The nanocomposite synthesis was controlled at 80°C, at which a portion of the ionic liquid could have been transformed to 2-hyroxyethyl learn more formamide in addition
to the main function to convert the Pt precursor to Pt nanoparticles; the ionic liquid being a solvent and a sacrificing reductant. Figure 4 The XRD patterns for (a) graphite as received (graphite), (b) graphite oxide (GO), and (c) graphene (GE), respectively. Table 2 The EA results of graphite oxide, sulfonated-graphite oxide and graphene Sample C wt% H wt% N wt% GO 32.98 2.40 – GO-SO3H 44.62 2.47 1.04 GE 61.82 2.11 2.4 The analysis of morphology and particle size distribution was done by TEM, as shown in Figure 5. In Table 1, entry 1 was found to have sphere morphology with 14.6 nm average particle size and the Pt loading was 12 wt.% from TGA results. And entries 2 and 3 were with 40 wt.% and 14 wt.% in Pt loading and were with 18.8 and 4.7 nm in average particle sizes, respectively. With similar Pt precursor to ionic liquid ratio (entries 1 and 3), the nanocomposites produced with the graphite oxide substrate have much smaller Pt particle sizes and more Pt particles loading (approximately 14 wt.%)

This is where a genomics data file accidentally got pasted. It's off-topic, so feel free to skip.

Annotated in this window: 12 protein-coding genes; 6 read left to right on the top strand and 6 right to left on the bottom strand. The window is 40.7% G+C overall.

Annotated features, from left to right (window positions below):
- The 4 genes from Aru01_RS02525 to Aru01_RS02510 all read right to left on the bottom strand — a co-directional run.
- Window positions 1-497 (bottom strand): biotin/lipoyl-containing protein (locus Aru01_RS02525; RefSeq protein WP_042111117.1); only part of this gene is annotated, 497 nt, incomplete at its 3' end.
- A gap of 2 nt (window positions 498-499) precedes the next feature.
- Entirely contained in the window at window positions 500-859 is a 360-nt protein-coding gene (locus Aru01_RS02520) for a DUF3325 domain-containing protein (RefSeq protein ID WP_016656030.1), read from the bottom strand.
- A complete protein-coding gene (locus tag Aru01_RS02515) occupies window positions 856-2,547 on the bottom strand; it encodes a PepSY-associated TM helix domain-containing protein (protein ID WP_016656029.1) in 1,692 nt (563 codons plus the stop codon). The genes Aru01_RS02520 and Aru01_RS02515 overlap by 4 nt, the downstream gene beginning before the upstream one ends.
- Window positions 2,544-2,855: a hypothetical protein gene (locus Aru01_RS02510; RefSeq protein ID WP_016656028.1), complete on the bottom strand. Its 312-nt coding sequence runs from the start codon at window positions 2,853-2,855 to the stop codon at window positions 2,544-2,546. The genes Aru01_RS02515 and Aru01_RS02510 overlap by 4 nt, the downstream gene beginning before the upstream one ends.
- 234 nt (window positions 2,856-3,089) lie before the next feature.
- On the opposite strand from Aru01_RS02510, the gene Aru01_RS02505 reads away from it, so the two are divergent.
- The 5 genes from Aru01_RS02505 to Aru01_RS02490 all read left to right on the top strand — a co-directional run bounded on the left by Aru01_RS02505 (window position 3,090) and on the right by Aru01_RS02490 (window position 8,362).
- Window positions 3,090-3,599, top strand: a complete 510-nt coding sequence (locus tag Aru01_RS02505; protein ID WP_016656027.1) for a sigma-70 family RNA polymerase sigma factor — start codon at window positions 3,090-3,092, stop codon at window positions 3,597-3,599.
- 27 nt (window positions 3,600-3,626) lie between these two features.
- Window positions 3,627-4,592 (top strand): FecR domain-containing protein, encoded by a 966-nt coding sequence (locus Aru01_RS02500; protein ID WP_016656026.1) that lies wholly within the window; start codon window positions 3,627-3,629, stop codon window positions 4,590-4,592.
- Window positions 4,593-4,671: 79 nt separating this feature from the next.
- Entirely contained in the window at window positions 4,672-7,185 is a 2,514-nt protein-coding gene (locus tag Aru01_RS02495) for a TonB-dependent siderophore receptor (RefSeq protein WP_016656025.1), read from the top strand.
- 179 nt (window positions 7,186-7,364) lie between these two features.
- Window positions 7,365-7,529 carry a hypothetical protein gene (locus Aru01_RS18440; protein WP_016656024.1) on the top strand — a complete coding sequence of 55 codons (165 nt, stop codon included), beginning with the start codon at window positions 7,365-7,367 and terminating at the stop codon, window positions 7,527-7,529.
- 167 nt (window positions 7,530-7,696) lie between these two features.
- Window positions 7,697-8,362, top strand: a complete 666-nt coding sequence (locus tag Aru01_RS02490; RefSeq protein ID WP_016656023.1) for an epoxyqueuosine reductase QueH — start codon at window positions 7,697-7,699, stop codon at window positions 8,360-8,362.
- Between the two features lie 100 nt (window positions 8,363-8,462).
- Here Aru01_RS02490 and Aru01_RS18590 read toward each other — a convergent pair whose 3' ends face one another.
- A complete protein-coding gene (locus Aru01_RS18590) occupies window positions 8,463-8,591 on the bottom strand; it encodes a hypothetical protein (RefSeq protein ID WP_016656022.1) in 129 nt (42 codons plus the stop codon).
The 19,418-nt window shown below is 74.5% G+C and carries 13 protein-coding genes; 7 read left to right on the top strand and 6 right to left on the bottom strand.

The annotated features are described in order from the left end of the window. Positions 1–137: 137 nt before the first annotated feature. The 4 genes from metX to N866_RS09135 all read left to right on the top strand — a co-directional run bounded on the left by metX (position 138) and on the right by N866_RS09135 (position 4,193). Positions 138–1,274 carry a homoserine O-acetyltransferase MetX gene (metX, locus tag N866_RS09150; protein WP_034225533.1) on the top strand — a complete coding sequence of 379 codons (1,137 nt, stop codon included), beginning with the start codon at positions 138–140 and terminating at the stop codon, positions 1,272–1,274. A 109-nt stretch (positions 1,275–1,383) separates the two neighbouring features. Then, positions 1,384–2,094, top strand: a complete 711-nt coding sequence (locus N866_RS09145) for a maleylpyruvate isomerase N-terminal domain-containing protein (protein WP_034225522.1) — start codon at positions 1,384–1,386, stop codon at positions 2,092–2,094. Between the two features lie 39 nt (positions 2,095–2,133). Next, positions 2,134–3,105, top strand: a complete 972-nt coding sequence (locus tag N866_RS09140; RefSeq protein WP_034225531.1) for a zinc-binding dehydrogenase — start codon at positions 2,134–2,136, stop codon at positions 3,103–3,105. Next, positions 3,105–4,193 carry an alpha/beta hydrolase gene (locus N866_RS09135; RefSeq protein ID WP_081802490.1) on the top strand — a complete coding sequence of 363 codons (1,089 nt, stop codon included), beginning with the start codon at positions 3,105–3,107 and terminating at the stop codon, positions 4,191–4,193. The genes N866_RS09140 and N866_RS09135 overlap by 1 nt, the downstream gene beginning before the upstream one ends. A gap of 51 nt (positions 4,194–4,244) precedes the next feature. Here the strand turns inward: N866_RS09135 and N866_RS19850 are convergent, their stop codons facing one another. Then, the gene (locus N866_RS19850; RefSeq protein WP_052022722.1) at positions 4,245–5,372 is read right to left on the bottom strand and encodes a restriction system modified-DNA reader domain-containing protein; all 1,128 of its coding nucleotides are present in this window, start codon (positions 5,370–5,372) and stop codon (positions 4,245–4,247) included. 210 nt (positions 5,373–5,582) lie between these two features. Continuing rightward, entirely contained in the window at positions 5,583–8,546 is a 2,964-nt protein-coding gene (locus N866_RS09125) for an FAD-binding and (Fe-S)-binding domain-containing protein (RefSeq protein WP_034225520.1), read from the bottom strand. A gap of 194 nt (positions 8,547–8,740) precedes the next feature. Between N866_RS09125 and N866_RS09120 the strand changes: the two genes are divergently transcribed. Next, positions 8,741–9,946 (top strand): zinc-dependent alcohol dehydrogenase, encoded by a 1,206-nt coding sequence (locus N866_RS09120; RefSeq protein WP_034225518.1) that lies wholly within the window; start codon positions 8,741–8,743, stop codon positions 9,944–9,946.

when compared to those produced with the graphene substrate (approximately 12 wt.%). Our previous study showed also that the particle size distribution for Pt loading at 63 wt.% on graphene was about 6 ± 3 nm . The Peptide 17 supplier shapes of Pt AZD6244 molecular weight nanoparticles on graphite oxide were cubic-like in the current study. We supposed that
on the surfaces of graphite oxide are more oxygen-functional groups in favor of anchoring the Pt precursors and formation of the cubic-like shape nanoparticles. On the contrary, on the surfaces of graphene, the oxygen functional groups are much less than that on the surfaces of graphite oxide. Thus, at the same Pt loading, the two substrates would not produce the same shapes and sizes of Pt nanoparticles on graphite oxide or on graphene. But in our previous study of 63 wt.% Pt loading, we did synthesize the cubic Pt on graphene . Herein, the hydrogenation of ID-8 styrene was examined using the same weight percentage of Pt loading. Figure 5 The TEM morphologies of the nanocomposites. (a) Entry 1, 12 wt.% Pt loading on graphene, (b) entry 2, 40 wt.% Pt loading on graphite oxide, and (c) entry 3, 14 wt.% Pt loading on graphite oxide, (d) cube-like morphology of entry 2 with × 100,000 magnification. The upper intersectional images are the particle size distributions, and the lower intersectional images are the TGA results. From the literature survey, CNT-supported palladium (Pd/CNT) and gold (Au/CNT) nanoparticles show negligible catalytic activity for the hydrogenation of benzene at room temperature. Using the Pd/CNT catalyst at 50°C with 10 atm H2, a conversion of benzene to cyclohexane (48.8% after 24 h) was observed.